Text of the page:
What's going on with WhatsApp
I read the FAQs and explainers so you don't have to.
Happy 2021! It’s a new year but tech continues to be front and centre of our lives. Art Science Millennial is a newsletter for non-techies navigating the world of tech. I know the struggle because I’m one of you.
While two chat groups aren’t really an avalanche of defections, it’s also the first time such collective “conscientious objection” has happened in my social circle. This is no doubt prompted by the impression of imminent free-for-all sharing of user data with Facebook.
But WhatsApp’s already been sharing data with Facebook since 2016
Facebook acquired WhatsApp in 2014 and since 2016, data has been flowing from WhatsApp to Facebook. As Wired magazine put it, the in-app notification wasn’t so much a whole-sale change but rather “raises awareness about a step WhatsApp actually took to share more with Facebook back in 2016”.
Such data takes the form of user information and metadata. The New York Times gives some examples:
Phone number used to connect to WhatsApp
How often the app is opened
Device screen resolution
Estimated location based on internet connection
Whether this is comforting or even more distressing is arguable. On the one hand, it’s now emerging that the changes aren’t as drastic as imagined. On the other, we’ve been sharing data all along?!
Of course, it’s easy to think the worst of Facebook (a company that has been accused of destroying democracy and fomenting ethnic cleansing). When I first heard the news, I too assumed: “Oh, evil empire’s going to read all our messages from now.”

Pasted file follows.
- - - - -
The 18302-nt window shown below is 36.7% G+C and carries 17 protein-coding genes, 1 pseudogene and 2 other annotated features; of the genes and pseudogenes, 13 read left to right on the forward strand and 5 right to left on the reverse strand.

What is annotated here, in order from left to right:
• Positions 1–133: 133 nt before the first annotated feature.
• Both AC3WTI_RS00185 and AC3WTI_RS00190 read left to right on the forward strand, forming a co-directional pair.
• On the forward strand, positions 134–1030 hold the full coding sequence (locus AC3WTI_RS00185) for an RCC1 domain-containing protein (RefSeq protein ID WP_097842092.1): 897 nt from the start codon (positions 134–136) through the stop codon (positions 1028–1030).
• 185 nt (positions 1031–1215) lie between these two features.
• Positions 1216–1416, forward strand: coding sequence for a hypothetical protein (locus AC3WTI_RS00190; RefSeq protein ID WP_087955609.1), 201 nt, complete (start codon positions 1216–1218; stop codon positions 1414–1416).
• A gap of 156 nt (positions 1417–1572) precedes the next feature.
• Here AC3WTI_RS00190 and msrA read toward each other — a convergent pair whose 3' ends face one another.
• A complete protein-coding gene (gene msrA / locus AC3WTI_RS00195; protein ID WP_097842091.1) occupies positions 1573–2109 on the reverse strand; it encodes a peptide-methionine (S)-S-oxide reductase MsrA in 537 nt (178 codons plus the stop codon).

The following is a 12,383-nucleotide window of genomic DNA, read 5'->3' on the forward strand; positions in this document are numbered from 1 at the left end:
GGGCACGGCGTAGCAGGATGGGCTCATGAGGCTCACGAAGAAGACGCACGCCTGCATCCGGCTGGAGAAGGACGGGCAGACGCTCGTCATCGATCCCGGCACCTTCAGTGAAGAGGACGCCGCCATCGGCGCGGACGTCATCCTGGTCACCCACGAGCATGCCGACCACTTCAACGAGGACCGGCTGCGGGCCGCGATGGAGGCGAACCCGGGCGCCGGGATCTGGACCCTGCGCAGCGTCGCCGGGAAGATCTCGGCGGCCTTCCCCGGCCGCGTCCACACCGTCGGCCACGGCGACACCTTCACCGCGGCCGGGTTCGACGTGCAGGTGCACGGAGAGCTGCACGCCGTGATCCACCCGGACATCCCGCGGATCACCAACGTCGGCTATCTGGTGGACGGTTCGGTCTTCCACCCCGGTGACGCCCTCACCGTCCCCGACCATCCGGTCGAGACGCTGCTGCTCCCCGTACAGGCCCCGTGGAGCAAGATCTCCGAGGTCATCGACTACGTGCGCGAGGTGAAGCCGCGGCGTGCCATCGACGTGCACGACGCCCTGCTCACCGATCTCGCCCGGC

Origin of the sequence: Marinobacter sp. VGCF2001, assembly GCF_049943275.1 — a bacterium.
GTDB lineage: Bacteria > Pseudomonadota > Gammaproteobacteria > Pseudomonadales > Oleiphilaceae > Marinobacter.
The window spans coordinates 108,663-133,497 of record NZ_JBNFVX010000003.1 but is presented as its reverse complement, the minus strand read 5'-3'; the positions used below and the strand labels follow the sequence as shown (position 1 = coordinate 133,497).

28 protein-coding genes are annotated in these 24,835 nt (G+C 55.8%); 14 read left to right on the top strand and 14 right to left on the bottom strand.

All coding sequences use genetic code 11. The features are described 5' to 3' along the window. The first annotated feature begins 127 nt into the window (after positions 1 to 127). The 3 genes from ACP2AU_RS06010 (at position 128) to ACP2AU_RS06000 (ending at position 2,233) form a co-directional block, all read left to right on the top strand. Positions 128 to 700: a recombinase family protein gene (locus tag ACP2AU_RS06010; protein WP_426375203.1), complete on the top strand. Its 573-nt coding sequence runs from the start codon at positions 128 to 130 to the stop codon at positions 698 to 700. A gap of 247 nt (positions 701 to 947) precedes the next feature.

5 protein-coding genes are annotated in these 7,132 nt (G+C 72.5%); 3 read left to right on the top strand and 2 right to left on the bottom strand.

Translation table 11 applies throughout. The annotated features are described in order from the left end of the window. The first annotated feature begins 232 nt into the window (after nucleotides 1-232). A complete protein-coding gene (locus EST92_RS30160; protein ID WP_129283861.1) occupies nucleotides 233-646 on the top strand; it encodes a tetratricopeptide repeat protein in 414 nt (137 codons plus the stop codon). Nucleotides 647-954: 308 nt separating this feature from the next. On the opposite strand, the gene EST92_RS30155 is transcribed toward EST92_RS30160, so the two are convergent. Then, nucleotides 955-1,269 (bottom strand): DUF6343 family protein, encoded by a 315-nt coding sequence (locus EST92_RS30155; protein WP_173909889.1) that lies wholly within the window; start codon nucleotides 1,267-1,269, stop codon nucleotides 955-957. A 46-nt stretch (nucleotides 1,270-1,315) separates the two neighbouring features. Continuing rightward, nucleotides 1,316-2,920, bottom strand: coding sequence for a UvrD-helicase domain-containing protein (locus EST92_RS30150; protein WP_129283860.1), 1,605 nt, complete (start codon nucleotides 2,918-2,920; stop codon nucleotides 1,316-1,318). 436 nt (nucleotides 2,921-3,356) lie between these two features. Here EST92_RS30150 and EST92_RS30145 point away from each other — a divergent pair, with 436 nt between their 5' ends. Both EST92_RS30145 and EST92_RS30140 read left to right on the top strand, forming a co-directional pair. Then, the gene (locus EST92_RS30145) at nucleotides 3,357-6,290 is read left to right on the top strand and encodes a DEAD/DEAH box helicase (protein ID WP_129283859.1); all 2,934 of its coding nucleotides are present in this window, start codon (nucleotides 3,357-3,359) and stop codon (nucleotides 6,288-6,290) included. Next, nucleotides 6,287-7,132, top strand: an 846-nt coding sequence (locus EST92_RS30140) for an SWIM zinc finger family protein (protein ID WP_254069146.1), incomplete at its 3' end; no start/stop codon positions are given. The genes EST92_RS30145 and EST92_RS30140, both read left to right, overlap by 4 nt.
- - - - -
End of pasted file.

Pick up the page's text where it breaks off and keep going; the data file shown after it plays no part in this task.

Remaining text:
WhatsApp knows this is what people probably care about the most and, since the fiasco, has rushed to reiterate that neither WhatsApp nor Facebook can read users’ private messages.
WhatsApp encrypts messages using the well-regarded Signal Protocol, which is ironically also used by the Signal messaging app that WhatsApp defectors are flocking to.
And so, the inevitable question is: “So what exactly is being changed?”
Changes have to do with communication with businesses
WhatsApp wants to become the go-to app for consumers to chat with businesses and the changes are about how firms can store chat logs and associated data on Facebook servers, as well as how they can use the data for activities like advertising. The company probably has ambitious to be a WeChat-like super app, with users messaging, social media, and shopping without leaving its ecosystem.
Three main points are emphasised on WhatsApp’s FAQ:
Businesses can use your communication with them through WhatsApp for marketing purposes, including ads on Facebook.
If you click on Facebook ads with an option to message a business through WhatsApp, these interactions will be used for ad personalisation.
Put this way, the changes seem fairly pedestrian in today’s digital world, where we assume our clicks, taps, and swipes are monitored for monetisation. To be sure, there are people who will baulk at such data use, but there’s a line between chatting with a sneaker shop and your friends and WhatsApp really really really wants you to know it isn’t crossing that line.
But the most important question is: Do you trust them?
Many look at Facebook and say: “Hell, no.” They point to the various data scandals in the recent past and usually utter a variation of “fool me once…”
Once trust is lost, it’s easy to believe that encryption and privacy promises are just hot air and that “if they want to, they will get you”.
There’s already lots of cynicism out there about organisations (not just Facebook) and their pledges of data privacy. What’s surprising is that WhatsApp – knowing the rotten reputation of its parent company – didn’t take more care in the announcement. They say that once something is out on the internet, it can never be taken back. With competitors like Signal and Telegram getting a huge boost in recent days, WhatsApp is learning that the hard way.
Not only has the backlash prompted extended clarifications from WhatsApp, the company has also delayed the impending changes from February to May. At least this saga has yielded one positive sign — proof that consumer pressure can still have some effect in the era of big tech.
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